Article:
June 18th, 2015
They had gathered for a simple prayer meeting–maybe like the ones we gather for each month.
Then something monstrous, inconceivable, unconscionable.
And a church, a city, and nation are pulled back into a torrent of fear. And recrimination, which only raises the potential for it happening again.
Some argue that times are better, that things have on the whole vastly improved. That we are less violent than we have ever been, less of many things that make life intolerable.
Moments like this one–only the most recent instance that sends countless reeling–would seem to challenge that thesis. (This wasn’t even the only incident of horror today.)
What will end something like this? What can pre-empt it, even diminish its incidence?
We’ll hear the boilerplate answers in the days to come. And while many of those ideas, few of which will ever see the light of day, would quite reasonably have an impact, the nature of the problem–the insidious complexity of it–would seem to require something which no man, no party, no principle, and no protocol can manufacture.
Something has to go deep within all of us so that we might cherish each one of us.
I hesitate to mention the following even in the same breath for fear of equating it with the former. But on the last night of our denomination’s General Assembly last week, some of those who were there at the PCA’s founding (many have since died) made an unprecedented, unqualified, and resounding confession.
You can read a record of the entirety of the evening, and what led up to it here (and I surely recommend that you do), but in response to a resolution calling for confession and repentance of our denomination on inadequate attention to the cause of civil rights, one founding father of our denomination approached one of the available floor mics. Dr. Jim Baird, former pastor of First Presbyterian, Jackson, MS, stood before all the presbyters to acknowledge his essential indifference, at the founding in 1973, to the issue literally at the back door of his church and most churches in the south. He and those who helped establish the PCA did not perpetrate injustice, but, by his own confession, did little to dislodge its presence and pervasiveness. At the core of what once again seems to have reared its ugly head this morning–respect, dignity, and justice for those who share a different origin–is the very issue that Dr. Baird and others that evening saw fit to reprove themselves for neglecting.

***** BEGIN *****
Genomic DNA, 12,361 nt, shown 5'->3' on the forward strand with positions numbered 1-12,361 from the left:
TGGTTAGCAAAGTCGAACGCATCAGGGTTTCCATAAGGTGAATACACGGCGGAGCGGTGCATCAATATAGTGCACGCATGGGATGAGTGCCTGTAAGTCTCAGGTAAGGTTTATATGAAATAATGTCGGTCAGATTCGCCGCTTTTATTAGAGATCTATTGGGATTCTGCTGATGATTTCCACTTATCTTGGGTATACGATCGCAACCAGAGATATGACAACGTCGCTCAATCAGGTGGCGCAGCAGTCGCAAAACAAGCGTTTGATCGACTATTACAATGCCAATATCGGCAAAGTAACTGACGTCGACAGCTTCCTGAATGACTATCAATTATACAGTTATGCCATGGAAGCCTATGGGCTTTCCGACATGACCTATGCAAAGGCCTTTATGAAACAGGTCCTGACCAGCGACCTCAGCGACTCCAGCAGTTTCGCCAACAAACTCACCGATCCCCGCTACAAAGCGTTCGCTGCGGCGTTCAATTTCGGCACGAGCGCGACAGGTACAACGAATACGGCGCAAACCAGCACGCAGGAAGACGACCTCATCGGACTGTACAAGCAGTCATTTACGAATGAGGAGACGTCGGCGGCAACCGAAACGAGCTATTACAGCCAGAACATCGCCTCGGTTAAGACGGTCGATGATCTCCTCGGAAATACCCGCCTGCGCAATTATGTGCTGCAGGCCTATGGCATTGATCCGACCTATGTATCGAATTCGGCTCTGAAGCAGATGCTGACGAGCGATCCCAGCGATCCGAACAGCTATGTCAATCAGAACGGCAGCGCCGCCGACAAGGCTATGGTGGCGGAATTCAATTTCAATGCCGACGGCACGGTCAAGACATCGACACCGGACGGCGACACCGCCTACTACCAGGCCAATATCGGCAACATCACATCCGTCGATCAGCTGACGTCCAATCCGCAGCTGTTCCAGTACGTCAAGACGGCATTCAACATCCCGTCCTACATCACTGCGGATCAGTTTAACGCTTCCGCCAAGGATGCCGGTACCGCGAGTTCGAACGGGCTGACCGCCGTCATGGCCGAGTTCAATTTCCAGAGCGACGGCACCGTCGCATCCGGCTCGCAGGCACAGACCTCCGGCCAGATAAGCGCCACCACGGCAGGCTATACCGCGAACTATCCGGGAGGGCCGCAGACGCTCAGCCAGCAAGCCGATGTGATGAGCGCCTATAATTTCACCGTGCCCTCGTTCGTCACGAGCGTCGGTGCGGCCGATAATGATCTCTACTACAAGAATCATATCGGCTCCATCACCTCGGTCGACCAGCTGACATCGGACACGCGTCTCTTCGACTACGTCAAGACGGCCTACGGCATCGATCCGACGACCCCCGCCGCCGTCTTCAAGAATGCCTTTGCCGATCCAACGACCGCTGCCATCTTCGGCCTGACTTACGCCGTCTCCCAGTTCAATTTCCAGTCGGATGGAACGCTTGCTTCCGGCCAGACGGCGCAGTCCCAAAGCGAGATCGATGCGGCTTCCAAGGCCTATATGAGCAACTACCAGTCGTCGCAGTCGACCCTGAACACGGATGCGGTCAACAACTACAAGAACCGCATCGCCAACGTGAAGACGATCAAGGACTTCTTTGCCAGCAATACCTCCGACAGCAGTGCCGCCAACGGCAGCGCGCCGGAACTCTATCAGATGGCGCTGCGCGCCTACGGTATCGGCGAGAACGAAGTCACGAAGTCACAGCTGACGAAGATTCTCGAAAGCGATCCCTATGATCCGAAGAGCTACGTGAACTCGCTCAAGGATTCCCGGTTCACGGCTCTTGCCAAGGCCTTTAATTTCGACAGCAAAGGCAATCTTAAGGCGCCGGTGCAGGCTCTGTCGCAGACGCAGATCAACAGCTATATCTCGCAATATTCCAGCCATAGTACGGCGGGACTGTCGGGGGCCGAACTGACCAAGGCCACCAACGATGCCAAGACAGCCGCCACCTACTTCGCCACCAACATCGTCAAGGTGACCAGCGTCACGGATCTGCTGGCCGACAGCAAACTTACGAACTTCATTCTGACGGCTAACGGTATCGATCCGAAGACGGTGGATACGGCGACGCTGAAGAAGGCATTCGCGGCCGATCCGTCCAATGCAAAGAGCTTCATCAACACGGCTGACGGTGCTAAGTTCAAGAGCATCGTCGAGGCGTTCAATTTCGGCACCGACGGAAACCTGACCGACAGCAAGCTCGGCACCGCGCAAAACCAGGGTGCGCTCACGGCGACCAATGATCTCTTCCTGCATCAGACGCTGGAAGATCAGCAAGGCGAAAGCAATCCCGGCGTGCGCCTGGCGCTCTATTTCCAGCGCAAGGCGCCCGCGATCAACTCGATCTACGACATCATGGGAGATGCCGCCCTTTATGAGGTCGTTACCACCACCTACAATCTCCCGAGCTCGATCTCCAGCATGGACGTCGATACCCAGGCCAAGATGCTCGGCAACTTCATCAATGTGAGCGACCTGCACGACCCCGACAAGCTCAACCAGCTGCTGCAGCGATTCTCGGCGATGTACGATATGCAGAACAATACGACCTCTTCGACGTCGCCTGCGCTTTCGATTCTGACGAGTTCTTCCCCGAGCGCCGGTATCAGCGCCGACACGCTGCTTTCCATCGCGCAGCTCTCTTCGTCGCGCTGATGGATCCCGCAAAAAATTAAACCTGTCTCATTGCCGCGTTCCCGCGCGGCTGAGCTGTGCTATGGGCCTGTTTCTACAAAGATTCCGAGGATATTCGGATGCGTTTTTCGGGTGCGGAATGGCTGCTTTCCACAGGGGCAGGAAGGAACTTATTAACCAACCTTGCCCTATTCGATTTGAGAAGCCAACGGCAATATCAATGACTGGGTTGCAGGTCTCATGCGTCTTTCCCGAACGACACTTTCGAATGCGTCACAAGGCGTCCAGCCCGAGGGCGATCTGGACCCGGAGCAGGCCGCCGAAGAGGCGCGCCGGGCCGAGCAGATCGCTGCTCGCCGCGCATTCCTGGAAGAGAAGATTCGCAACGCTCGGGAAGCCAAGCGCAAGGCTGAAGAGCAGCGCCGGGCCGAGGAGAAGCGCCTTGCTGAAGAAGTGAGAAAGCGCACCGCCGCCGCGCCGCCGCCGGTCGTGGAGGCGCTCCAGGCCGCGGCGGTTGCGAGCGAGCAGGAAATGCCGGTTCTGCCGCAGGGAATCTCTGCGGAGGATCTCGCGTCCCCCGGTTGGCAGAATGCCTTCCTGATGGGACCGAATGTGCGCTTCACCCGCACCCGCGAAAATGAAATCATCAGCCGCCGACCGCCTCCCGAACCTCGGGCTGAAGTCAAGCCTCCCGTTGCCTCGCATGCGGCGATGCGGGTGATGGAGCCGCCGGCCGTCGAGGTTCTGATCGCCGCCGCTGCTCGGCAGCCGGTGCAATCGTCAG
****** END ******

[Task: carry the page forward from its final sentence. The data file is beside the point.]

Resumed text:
That and a couple other items of note will form the introduction to this Sunday’s sermon from Acts 2:1-13. Within that mysterious passage is an answer to what must go deep within, and what has the only power to change us all.
So that we see each other as we are Seen.
We started that new series last Sunday, but you and “it” weren’t, so to speak, properly introduced. Why a series on the book of Acts?